Speed Reads

march on washington

Read the unedited version of a 23-year-old John Lewis' March on Washington speech

Rep. John Lewis (D-Ga.), who died Friday at age 80, famously gave a speech at the March on Washington in 1963. At just 23, he was the youngest civil rights activist to deliver an address to the crowd that day, which is best remembered for Martin Luther King Jr.'s "I Have a Dream" speech. Lewis' remarks also left a lasting impression, though historians have noted the final edition differed from the speech he wrote at several points.

The reason for the changes was because the Catholic archbishop of Washington, D.C., at the time — Philip Hannan — received a copy of the speech ahead of time and found it came across as too incendiary. Prof. Angus Johnston, a historian at the City University of New York who specializes in the history of student activism, went into great detail Saturday about the changes King, A. Philip Randolph, and other movement leaders made to Lewis' speech before he stepped up to the podium. A few examples include scrapping a line about how the Kennedy administration's civil rights bill had nothing in it "that will protect our people from police brutality," as well as an entire section that began with Lewis arguing that "we cannot depend on any political party, for both the Democrats and the Republicans have betrayed the basic principles of of the Declaration of Independence."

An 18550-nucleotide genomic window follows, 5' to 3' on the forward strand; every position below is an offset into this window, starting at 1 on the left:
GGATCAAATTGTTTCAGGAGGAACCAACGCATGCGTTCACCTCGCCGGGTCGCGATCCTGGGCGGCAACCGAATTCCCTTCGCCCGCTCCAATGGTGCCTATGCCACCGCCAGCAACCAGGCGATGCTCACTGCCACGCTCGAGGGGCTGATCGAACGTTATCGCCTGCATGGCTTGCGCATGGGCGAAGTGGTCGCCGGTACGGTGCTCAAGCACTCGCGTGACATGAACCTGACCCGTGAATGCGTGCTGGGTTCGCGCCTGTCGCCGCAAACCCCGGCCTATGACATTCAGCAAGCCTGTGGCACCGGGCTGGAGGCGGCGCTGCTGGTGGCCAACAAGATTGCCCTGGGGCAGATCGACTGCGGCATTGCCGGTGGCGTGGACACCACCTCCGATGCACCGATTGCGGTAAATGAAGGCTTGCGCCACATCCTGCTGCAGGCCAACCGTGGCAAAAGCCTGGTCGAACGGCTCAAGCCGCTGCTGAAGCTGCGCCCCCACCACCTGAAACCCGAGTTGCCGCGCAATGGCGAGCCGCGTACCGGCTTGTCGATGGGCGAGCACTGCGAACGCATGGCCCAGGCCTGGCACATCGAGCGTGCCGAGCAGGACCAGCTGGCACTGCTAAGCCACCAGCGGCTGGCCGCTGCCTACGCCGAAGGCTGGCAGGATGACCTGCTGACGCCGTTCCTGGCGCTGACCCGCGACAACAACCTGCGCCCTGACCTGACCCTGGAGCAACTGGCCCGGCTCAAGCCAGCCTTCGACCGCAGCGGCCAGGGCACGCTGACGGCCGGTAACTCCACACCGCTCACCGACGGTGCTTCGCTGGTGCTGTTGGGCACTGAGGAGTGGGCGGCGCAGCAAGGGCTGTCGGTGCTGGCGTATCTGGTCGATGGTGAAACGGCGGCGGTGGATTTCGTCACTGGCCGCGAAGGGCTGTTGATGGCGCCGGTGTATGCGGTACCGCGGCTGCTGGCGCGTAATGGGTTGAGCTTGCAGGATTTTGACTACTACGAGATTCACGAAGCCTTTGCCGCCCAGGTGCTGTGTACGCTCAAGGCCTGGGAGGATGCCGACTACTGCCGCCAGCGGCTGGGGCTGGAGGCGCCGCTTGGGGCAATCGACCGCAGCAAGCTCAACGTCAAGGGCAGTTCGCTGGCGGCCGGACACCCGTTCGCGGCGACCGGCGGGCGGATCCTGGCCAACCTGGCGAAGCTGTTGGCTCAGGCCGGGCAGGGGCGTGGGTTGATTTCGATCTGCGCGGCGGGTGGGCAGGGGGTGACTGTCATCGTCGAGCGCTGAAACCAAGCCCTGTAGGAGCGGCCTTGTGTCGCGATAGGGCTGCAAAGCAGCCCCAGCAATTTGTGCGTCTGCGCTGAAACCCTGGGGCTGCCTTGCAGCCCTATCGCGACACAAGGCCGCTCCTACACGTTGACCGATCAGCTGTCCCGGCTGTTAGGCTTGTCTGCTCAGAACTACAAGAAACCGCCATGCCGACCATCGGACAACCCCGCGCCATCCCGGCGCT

Johnston notes that the final speech, regardless of the changes, is "amazing" and "bracing even today," but the pre-edited version is certainly worth reading. Watch Lewis' full speech below, read both versions here, and check out Johnston's Twitter thread for a full explanation of what was altered and why. Tim O'Donnell